x Abu Dhabi, UAEThursday 27 July 2017

The women's majlis: Putting fight into women's sport

What do you think about the level of sport for women in the UAE? Would you do anything to change it?

Each month, Weekend will pose a different question to be debated on by a series of female Emirati columnists. This month, we ask Samira Murshed Al Romaithi:

What do you think about the level of sport for women in the UAE? Would you do anything to change it?

It's been inspiring to see the tremendous growth in the past five years of the number of Emirati women taking up sports. Not just any sports, I might add, but sports that may have traditionally been "taboo", such as weightlifting, ice hockey, judo, shooting, football and, my personal favourite: jiu-jitsu.

I first started training four and a half years ago; jiu-jitsu not only made me more physically fit but I also found myself more focused, more motivated and more confident. It was my first fight during training that made me fall in love with the sport; this was the turning point that made me put in the extra effort and led me to set myself the goal of entering my first competition abroad, where I won a bronze medal.

Jiu-jitsu was first introduced to the UAE in the late 1990s by Sheikh Tahnoon bin Zayed, who is affectionately referred to by athletes as the "Godfather of UAE jiu-jitsu". Following on from this, Sheikh Mohammed Bin Zayed, the Crown Prince of Abu Dhabi and Deputy Supreme Commander of the UAE Armed Forces, also became interested in the sport, and this had a big effect on its development here in the UAE. It was his vision and involvement that led to the creation of the UAE jiu-jitsu school programme in 2008.

Back when I started, though, there were only a handful of other women who were regularly training and competing in jiu-jitsu. Since then, the number of ladies taking it up has been increasing year on year, and we also see great turnout at local tournaments.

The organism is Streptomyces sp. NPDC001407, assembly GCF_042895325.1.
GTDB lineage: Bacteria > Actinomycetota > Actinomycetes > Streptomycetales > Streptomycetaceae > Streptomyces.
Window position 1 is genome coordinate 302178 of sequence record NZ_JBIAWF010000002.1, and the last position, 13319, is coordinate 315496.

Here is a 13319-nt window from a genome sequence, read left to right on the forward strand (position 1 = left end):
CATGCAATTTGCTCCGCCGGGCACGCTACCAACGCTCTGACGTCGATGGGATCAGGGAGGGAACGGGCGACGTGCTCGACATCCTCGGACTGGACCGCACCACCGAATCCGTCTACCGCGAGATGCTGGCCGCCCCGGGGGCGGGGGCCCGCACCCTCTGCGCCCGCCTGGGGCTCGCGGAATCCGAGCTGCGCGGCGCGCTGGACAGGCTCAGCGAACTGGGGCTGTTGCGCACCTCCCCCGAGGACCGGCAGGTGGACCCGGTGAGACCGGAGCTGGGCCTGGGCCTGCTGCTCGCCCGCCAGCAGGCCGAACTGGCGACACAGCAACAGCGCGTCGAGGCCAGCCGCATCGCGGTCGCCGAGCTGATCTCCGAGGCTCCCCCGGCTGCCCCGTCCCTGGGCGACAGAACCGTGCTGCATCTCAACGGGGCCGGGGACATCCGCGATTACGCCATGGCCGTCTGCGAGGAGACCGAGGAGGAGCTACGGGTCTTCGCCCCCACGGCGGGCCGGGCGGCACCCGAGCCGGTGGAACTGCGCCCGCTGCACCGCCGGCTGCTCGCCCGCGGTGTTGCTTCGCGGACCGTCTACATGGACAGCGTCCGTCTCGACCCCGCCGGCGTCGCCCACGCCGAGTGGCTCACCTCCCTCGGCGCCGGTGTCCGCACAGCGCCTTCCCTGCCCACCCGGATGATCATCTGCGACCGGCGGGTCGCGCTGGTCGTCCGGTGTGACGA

The rise in popularity of jiu-jitsu and other sports among women in the UAE is credited to the country's visionary leadership, who have not only provided continuous support, with an array of different training opportunities and top-notch facilities, but who also consistently provide encouragement to all athletes, especially women and children.

In April, we saw the second International Conference on Sports for Women, held under the patronage of Sheikha Fatima bint Mubarak. The main objective of the conference was to understand and discuss the barriers women may face in sports, and to be a driver of transformation within the area of the development of female athletes to compete both locally and internationally.

Thanks to conferences such as this one, and the fact that we already have so many great female Emirati role models in the field of sport, we can look forward to an emergence of an even greater wealth of Emirati sportswomen in the coming years.

The UAE's female athletes are already a huge source of national pride for us, and I am confident that they will continue to make their mark on the world with their sporting achievements.

Samira Murshed Al Romaithi is a jiu-jitsu athlete and board member of the UAE Jiu-Jitsu Federation

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